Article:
Manny demoted in P4P list
By Joaquin Henson Updated Tuesday June 12, 2012 - 12:00am

LAS VEGAS – It didn’t take long for fight website <> to demote Manny Pacquiao in an updated version of the world’s pound-for-pound ratings. After losing a disputed split decision to Timothy Bradley Jr. here Saturday night, Pacquiao was dropped to No. 5 in the ladder behind No. 1 Floyd Mayweather Jr., No. 2 Wladimir Klitschko, No. 3 Bradley and No. 4 Vitali Klitschko. Right behind Pacquiao in the listing is No. 6 Juan Manuel Marquez.

Obviously, Pacquiao wasn’t given the benefit of the doubt despite the close decision which wasn’t borne out by punchstats showing a clear advantage over Bradley in punches landed and accuracy measures.

In The Ring Magazine, Pacquiao lost his No. 1 standing after an unconvincing victory over Marquez last November and shared the No. 2 spot with Mayweather who was cited for his win on points over Miguel Cotto. The Ring decided to leave the No. 1 slot vacant because neither Pacquiao nor Mayweather could claim supremacy over the other. With Pacquiao’s loss, The Ring may elevate Mayweather to No. 1 even as he is serving time in jail for domestic violence.

While the stats showed that Pacquiao did more than enough to outpoint Bradley, the fact that he failed to score a knockout has raised questions on his ability to perform at a high level with age catching up. Pacquiao is 33 and has logged 60 fights compared to Bradley’s 29.

Against Bradley, Pacquiao lost steam in the late going but insisted it was because Bradley preferred to run away and avoid a direct confrontation. Two judges, C. J. Ross and Duane Ford, awarded five of the last six rounds to Bradley.

Pacquiao has often said he will listen to trainer Freddie Roach as to when to hang up his gloves. If he begins to display signs of slippage and is no longer able to compete at the top level, Pacquiao said he won’t hesitate to retire from the ring. Pacquiao has not scored a knockout in his last five fights dating back to 2010. And in the Bradley fight, he scaled 147 pounds – the heaviest in his career.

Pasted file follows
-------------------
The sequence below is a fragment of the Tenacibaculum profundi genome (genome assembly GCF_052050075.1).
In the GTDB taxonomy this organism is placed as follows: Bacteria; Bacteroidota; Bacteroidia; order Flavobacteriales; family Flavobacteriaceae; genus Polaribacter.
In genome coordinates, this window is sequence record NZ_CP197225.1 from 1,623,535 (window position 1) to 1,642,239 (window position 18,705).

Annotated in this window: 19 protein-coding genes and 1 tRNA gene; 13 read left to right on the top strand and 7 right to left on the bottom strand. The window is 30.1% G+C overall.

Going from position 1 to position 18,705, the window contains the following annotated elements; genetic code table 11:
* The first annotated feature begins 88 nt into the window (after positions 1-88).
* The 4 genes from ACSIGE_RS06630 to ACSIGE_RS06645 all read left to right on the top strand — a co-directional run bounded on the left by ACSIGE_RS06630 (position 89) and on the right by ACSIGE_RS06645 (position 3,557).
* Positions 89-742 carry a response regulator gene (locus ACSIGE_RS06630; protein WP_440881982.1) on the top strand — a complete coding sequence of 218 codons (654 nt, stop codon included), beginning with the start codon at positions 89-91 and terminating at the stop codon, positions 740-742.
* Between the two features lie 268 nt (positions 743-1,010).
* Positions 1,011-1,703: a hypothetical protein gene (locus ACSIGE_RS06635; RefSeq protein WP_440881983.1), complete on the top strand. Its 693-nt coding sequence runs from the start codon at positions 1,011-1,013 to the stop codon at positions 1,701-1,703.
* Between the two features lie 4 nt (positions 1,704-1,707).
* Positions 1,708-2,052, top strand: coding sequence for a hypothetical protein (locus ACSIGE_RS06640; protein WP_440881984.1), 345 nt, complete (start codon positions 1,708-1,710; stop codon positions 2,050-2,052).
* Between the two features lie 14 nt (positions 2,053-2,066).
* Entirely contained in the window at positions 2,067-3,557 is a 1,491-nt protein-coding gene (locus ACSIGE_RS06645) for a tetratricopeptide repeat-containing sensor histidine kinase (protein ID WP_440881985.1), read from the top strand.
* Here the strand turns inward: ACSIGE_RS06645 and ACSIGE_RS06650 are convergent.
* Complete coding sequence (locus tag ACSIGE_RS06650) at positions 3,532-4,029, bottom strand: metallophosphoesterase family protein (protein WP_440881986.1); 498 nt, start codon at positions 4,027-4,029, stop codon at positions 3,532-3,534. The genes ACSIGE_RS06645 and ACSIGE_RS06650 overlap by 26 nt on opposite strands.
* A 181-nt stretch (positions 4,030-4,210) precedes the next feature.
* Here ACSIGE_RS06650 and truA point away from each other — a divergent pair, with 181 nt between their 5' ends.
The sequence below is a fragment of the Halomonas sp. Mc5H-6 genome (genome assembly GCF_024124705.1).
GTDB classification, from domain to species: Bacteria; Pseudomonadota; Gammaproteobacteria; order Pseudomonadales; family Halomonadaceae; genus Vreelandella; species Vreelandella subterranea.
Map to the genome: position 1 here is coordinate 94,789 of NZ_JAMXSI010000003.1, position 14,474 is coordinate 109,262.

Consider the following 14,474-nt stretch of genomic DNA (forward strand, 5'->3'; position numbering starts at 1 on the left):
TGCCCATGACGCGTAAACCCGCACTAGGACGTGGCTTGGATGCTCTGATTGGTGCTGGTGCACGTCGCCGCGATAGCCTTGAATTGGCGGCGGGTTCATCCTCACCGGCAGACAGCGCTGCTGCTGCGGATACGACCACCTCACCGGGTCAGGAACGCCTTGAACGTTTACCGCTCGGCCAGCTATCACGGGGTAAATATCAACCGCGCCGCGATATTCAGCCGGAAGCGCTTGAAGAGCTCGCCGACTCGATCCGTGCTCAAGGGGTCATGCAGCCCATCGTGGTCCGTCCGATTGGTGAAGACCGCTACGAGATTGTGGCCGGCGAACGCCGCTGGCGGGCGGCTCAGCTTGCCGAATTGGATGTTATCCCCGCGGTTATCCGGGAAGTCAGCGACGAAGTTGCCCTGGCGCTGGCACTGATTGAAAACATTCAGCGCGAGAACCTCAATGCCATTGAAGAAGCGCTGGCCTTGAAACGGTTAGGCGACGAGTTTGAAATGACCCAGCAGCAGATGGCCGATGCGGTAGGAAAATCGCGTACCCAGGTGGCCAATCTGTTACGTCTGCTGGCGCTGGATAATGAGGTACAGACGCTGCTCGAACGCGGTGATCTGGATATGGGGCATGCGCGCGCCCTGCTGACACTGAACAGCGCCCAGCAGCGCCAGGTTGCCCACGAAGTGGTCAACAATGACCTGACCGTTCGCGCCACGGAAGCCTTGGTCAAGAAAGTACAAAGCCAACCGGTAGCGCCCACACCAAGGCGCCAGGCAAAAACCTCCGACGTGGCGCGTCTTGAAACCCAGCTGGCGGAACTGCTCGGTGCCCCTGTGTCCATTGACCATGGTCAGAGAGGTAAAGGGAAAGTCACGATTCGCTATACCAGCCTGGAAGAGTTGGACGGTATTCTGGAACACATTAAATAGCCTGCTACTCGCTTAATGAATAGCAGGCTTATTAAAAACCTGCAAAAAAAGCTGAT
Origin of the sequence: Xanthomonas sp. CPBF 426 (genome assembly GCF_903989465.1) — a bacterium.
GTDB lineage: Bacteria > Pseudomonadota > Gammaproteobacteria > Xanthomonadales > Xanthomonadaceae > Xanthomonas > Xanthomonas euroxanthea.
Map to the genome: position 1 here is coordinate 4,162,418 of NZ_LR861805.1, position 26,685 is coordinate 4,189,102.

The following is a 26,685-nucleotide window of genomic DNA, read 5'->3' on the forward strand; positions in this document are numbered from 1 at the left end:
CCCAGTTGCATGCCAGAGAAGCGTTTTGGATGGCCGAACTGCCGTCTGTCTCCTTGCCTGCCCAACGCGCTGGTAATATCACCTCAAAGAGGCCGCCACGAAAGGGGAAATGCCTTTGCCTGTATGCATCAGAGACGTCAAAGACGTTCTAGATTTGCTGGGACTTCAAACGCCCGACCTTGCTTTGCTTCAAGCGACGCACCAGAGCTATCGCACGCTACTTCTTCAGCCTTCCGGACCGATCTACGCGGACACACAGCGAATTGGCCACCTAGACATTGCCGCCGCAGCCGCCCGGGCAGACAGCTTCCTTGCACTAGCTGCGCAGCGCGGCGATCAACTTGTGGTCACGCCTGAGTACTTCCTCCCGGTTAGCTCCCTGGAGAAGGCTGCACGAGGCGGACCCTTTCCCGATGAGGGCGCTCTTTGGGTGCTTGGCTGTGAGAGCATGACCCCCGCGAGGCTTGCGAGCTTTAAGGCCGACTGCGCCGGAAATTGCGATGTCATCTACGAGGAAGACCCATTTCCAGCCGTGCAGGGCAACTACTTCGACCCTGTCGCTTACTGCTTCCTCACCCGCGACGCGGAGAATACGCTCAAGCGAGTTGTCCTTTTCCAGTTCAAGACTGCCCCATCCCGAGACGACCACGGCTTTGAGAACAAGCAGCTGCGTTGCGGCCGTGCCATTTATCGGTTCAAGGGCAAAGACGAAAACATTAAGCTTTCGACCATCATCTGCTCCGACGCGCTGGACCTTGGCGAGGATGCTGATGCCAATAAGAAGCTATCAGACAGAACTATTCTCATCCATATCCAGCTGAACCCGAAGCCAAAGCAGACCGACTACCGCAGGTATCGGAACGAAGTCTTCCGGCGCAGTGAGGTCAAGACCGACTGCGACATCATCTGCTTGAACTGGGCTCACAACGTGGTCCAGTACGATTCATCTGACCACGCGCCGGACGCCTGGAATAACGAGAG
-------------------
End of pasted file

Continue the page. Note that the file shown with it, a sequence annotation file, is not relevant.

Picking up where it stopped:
Down the stretch of the Bradley fight, Pacquiao wasn’t as aggressive. His workrate dropped and he couldn’t cut the ring off on Bradley. He couldn’t put his punches together. It seemed like he couldn’t carry the extra bulk in his body.

The stats reveal that in Pacquiao’s fights against Sugar Shane Mosley and Marquez last year, he averaged 26 power punches a round. In the five fights before, his norm was 52 power punches with a 50 percent connect rate. In the Bradley bout, Pacquiao averaged only 16 power punches a round with an overall connect rate of 39 percent.

Pacquiao said the way he feels, the time to retire hasn’t come. “I still think I’m 26,” he said. “I’ve had some problems with my calves but I’m taking more potassium now. More bananas.” Roach said he’s carefully tracking Pacquiao’s evolution as a fighter getting on in years.

“It’s part of life you slow down when you get a bit older but I’m watching for it in his foot drills and agility work and I’m not seeing it,” said Roach. “He blocks punches clean. There’s no slowness or rigidity, none at all. He wasn’t 100 percent focused on Marquez – distractions. Now, we have none of that.”

Hall of Fame trainer Emanuel Steward said Pacquiao’s not the same as before. “I see a slow slippage in his delivery,” said Steward whose Kronk stable in Detroit spawned the likes of Tommy Hearns, Jimmy Paul and Milton McCrory. “The animal-like intensity is slightly less than it was. That’s the legs. That’s what I always look at.  It might not be there to the untrained eye. I’m looking at Manny going through some emotional things. I think it’s taking up his spiritual and mental energy. Something gets sapped from that.”

It’s incumbent on Pacquiao to disprove the sceptics and critics. If he still has what it takes to overwhelm opponents like Bradley and Floyd Mayweather Jr., Roach will definitely advise to postpone retirement to take care of unfinished business.

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